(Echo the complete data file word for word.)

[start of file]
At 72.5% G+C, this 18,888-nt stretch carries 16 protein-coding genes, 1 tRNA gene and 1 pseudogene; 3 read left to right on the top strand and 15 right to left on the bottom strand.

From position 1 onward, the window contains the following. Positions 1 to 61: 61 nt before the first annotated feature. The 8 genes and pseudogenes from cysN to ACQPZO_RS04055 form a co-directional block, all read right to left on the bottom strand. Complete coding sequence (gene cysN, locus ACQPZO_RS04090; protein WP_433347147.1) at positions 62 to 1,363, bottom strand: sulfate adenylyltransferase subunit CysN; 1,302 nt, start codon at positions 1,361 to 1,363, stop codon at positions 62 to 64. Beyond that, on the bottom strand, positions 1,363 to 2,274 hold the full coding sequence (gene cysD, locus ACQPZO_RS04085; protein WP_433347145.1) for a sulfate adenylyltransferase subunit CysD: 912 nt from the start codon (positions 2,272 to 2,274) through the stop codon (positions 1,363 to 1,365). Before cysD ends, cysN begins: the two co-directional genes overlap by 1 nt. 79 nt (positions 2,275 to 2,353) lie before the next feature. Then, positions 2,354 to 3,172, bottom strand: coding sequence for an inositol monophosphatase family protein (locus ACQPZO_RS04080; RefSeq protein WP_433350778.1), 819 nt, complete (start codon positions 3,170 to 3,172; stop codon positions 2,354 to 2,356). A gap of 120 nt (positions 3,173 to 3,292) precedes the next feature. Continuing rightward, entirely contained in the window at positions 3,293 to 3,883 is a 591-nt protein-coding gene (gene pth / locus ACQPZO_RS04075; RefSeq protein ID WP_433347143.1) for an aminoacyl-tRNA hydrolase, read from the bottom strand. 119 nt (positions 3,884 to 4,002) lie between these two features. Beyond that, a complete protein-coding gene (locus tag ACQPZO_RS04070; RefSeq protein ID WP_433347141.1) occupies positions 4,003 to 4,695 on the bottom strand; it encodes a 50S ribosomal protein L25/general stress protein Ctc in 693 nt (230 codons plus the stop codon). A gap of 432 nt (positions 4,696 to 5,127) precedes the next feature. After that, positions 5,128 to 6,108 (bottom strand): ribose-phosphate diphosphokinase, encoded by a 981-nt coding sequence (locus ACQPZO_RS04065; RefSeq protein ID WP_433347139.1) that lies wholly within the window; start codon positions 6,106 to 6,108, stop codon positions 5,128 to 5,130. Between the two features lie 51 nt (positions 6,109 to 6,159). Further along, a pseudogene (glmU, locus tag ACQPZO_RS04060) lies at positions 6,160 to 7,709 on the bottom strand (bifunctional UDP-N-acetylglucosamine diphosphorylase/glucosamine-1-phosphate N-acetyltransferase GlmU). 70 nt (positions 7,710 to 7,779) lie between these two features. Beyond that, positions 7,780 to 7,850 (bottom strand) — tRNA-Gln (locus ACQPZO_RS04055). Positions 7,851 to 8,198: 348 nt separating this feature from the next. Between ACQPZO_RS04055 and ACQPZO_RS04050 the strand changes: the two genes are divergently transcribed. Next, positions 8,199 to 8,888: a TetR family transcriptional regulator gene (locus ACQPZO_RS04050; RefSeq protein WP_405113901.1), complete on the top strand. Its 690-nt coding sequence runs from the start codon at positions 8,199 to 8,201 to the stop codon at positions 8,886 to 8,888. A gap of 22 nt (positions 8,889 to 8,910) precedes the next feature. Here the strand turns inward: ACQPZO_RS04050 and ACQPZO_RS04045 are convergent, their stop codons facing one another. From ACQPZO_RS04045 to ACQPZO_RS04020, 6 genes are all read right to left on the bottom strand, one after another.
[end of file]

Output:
At 72.5% G+C, this 18,888-nt stretch carries 16 protein-coding genes, 1 tRNA gene and 1 pseudogene; 3 read left to right on the top strand and 15 right to left on the bottom strand.

From position 1 onward, the window contains the following. Positions 1 to 61: 61 nt before the first annotated feature. The 8 genes and pseudogenes from cysN to ACQPZO_RS04055 form a co-directional block, all read right to left on the bottom strand. Complete coding sequence (gene cysN, locus ACQPZO_RS04090; protein WP_433347147.1) at positions 62 to 1,363, bottom strand: sulfate adenylyltransferase subunit CysN; 1,302 nt, start codon at positions 1,361 to 1,363, stop codon at positions 62 to 64. Beyond that, on the bottom strand, positions 1,363 to 2,274 hold the full coding sequence (gene cysD, locus ACQPZO_RS04085; protein WP_433347145.1) for a sulfate adenylyltransferase subunit CysD: 912 nt from the start codon (positions 2,272 to 2,274) through the stop codon (positions 1,363 to 1,365). Before cysD ends, cysN begins: the two co-directional genes overlap by 1 nt. 79 nt (positions 2,275 to 2,353) lie before the next feature. Then, positions 2,354 to 3,172, bottom strand: coding sequence for an inositol monophosphatase family protein (locus ACQPZO_RS04080; RefSeq protein WP_433350778.1), 819 nt, complete (start codon positions 3,170 to 3,172; stop codon positions 2,354 to 2,356). A gap of 120 nt (positions 3,173 to 3,292) precedes the next feature. Continuing rightward, entirely contained in the window at positions 3,293 to 3,883 is a 591-nt protein-coding gene (gene pth / locus ACQPZO_RS04075; RefSeq protein ID WP_433347143.1) for an aminoacyl-tRNA hydrolase, read from the bottom strand. 119 nt (positions 3,884 to 4,002) lie between these two features. Beyond that, a complete protein-coding gene (locus tag ACQPZO_RS04070; RefSeq protein ID WP_433347141.1) occupies positions 4,003 to 4,695 on the bottom strand; it encodes a 50S ribosomal protein L25/general stress protein Ctc in 693 nt (230 codons plus the stop codon). A gap of 432 nt (positions 4,696 to 5,127) precedes the next feature. After that, positions 5,128 to 6,108 (bottom strand): ribose-phosphate diphosphokinase, encoded by a 981-nt coding sequence (locus ACQPZO_RS04065; RefSeq protein ID WP_433347139.1) that lies wholly within the window; start codon positions 6,106 to 6,108, stop codon positions 5,128 to 5,130. Between the two features lie 51 nt (positions 6,109 to 6,159). Further along, a pseudogene (glmU, locus tag ACQPZO_RS04060) lies at positions 6,160 to 7,709 on the bottom strand (bifunctional UDP-N-acetylglucosamine diphosphorylase/glucosamine-1-phosphate N-acetyltransferase GlmU). 70 nt (positions 7,710 to 7,779) lie between these two features. Beyond that, positions 7,780 to 7,850 (bottom strand) — tRNA-Gln (locus ACQPZO_RS04055). Positions 7,851 to 8,198: 348 nt separating this feature from the next. Between ACQPZO_RS04055 and ACQPZO_RS04050 the strand changes: the two genes are divergently transcribed. Next, positions 8,199 to 8,888: a TetR family transcriptional regulator gene (locus ACQPZO_RS04050; RefSeq protein WP_405113901.1), complete on the top strand. Its 690-nt coding sequence runs from the start codon at positions 8,199 to 8,201 to the stop codon at positions 8,886 to 8,888. A gap of 22 nt (positions 8,889 to 8,910) precedes the next feature. Here the strand turns inward: ACQPZO_RS04050 and ACQPZO_RS04045 are convergent, their stop codons facing one another. From ACQPZO_RS04045 to ACQPZO_RS04020, 6 genes are all read right to left on the bottom strand, one after another.